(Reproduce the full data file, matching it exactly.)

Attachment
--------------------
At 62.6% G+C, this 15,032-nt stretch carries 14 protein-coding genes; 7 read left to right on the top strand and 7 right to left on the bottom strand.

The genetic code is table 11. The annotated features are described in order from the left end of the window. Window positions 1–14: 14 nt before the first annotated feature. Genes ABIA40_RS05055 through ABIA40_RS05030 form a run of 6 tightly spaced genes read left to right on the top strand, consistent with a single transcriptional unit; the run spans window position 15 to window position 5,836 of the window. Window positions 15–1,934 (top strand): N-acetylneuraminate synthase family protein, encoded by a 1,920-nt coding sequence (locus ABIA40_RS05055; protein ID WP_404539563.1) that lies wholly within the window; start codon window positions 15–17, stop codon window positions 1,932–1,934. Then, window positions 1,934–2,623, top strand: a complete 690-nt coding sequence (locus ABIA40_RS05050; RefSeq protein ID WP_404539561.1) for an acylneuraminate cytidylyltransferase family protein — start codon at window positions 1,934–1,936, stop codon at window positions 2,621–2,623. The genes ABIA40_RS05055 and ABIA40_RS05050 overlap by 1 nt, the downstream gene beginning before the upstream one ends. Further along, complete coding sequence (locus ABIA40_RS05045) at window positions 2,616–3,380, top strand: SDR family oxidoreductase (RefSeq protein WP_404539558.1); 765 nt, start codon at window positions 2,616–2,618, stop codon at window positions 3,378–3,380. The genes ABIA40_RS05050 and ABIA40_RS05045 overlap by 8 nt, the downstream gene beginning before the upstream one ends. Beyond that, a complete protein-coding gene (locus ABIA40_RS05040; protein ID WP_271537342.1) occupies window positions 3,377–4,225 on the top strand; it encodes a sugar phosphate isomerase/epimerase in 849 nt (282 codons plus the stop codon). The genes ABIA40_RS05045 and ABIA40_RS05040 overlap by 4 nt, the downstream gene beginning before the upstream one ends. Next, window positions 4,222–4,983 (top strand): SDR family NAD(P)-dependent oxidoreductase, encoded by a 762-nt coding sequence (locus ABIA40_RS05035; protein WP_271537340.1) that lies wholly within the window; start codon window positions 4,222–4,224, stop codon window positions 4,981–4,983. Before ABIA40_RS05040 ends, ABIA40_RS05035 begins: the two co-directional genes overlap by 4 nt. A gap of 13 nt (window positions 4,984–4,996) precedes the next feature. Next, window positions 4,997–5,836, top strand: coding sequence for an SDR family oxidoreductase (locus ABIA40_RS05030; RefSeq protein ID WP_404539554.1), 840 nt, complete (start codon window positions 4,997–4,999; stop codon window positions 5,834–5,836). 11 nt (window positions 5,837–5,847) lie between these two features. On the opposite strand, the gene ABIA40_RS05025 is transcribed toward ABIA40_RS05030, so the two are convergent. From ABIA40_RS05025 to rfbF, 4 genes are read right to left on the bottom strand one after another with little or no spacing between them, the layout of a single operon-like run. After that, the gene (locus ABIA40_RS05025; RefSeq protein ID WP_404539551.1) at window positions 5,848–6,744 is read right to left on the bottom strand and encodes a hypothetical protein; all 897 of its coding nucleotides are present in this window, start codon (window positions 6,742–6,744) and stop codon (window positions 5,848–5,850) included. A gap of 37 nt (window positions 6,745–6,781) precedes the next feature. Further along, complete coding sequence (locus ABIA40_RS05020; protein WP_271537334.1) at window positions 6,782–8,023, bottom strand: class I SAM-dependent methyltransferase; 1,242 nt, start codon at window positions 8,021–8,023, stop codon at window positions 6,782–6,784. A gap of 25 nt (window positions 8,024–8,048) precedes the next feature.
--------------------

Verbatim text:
At 62.6% G+C, this 15,032-nt stretch carries 14 protein-coding genes; 7 read left to right on the top strand and 7 right to left on the bottom strand.

The genetic code is table 11. The annotated features are described in order from the left end of the window. Window positions 1–14: 14 nt before the first annotated feature. Genes ABIA40_RS05055 through ABIA40_RS05030 form a run of 6 tightly spaced genes read left to right on the top strand, consistent with a single transcriptional unit; the run spans window position 15 to window position 5,836 of the window. Window positions 15–1,934 (top strand): N-acetylneuraminate synthase family protein, encoded by a 1,920-nt coding sequence (locus ABIA40_RS05055; protein ID WP_404539563.1) that lies wholly within the window; start codon window positions 15–17, stop codon window positions 1,932–1,934. Then, window positions 1,934–2,623, top strand: a complete 690-nt coding sequence (locus ABIA40_RS05050; RefSeq protein ID WP_404539561.1) for an acylneuraminate cytidylyltransferase family protein — start codon at window positions 1,934–1,936, stop codon at window positions 2,621–2,623. The genes ABIA40_RS05055 and ABIA40_RS05050 overlap by 1 nt, the downstream gene beginning before the upstream one ends. Further along, complete coding sequence (locus ABIA40_RS05045) at window positions 2,616–3,380, top strand: SDR family oxidoreductase (RefSeq protein WP_404539558.1); 765 nt, start codon at window positions 2,616–2,618, stop codon at window positions 3,378–3,380. The genes ABIA40_RS05050 and ABIA40_RS05045 overlap by 8 nt, the downstream gene beginning before the upstream one ends. Beyond that, a complete protein-coding gene (locus ABIA40_RS05040; protein ID WP_271537342.1) occupies window positions 3,377–4,225 on the top strand; it encodes a sugar phosphate isomerase/epimerase in 849 nt (282 codons plus the stop codon). The genes ABIA40_RS05045 and ABIA40_RS05040 overlap by 4 nt, the downstream gene beginning before the upstream one ends. Next, window positions 4,222–4,983 (top strand): SDR family NAD(P)-dependent oxidoreductase, encoded by a 762-nt coding sequence (locus ABIA40_RS05035; protein WP_271537340.1) that lies wholly within the window; start codon window positions 4,222–4,224, stop codon window positions 4,981–4,983. Before ABIA40_RS05040 ends, ABIA40_RS05035 begins: the two co-directional genes overlap by 4 nt. A gap of 13 nt (window positions 4,984–4,996) precedes the next feature. Next, window positions 4,997–5,836, top strand: coding sequence for an SDR family oxidoreductase (locus ABIA40_RS05030; RefSeq protein ID WP_404539554.1), 840 nt, complete (start codon window positions 4,997–4,999; stop codon window positions 5,834–5,836). 11 nt (window positions 5,837–5,847) lie between these two features. On the opposite strand, the gene ABIA40_RS05025 is transcribed toward ABIA40_RS05030, so the two are convergent. From ABIA40_RS05025 to rfbF, 4 genes are read right to left on the bottom strand one after another with little or no spacing between them, the layout of a single operon-like run. After that, the gene (locus ABIA40_RS05025; RefSeq protein ID WP_404539551.1) at window positions 5,848–6,744 is read right to left on the bottom strand and encodes a hypothetical protein; all 897 of its coding nucleotides are present in this window, start codon (window positions 6,742–6,744) and stop codon (window positions 5,848–5,850) included. A gap of 37 nt (window positions 6,745–6,781) precedes the next feature. Further along, complete coding sequence (locus ABIA40_RS05020; protein WP_271537334.1) at window positions 6,782–8,023, bottom strand: class I SAM-dependent methyltransferase; 1,242 nt, start codon at window positions 8,021–8,023, stop codon at window positions 6,782–6,784. A gap of 25 nt (window positions 8,024–8,048) precedes the next feature.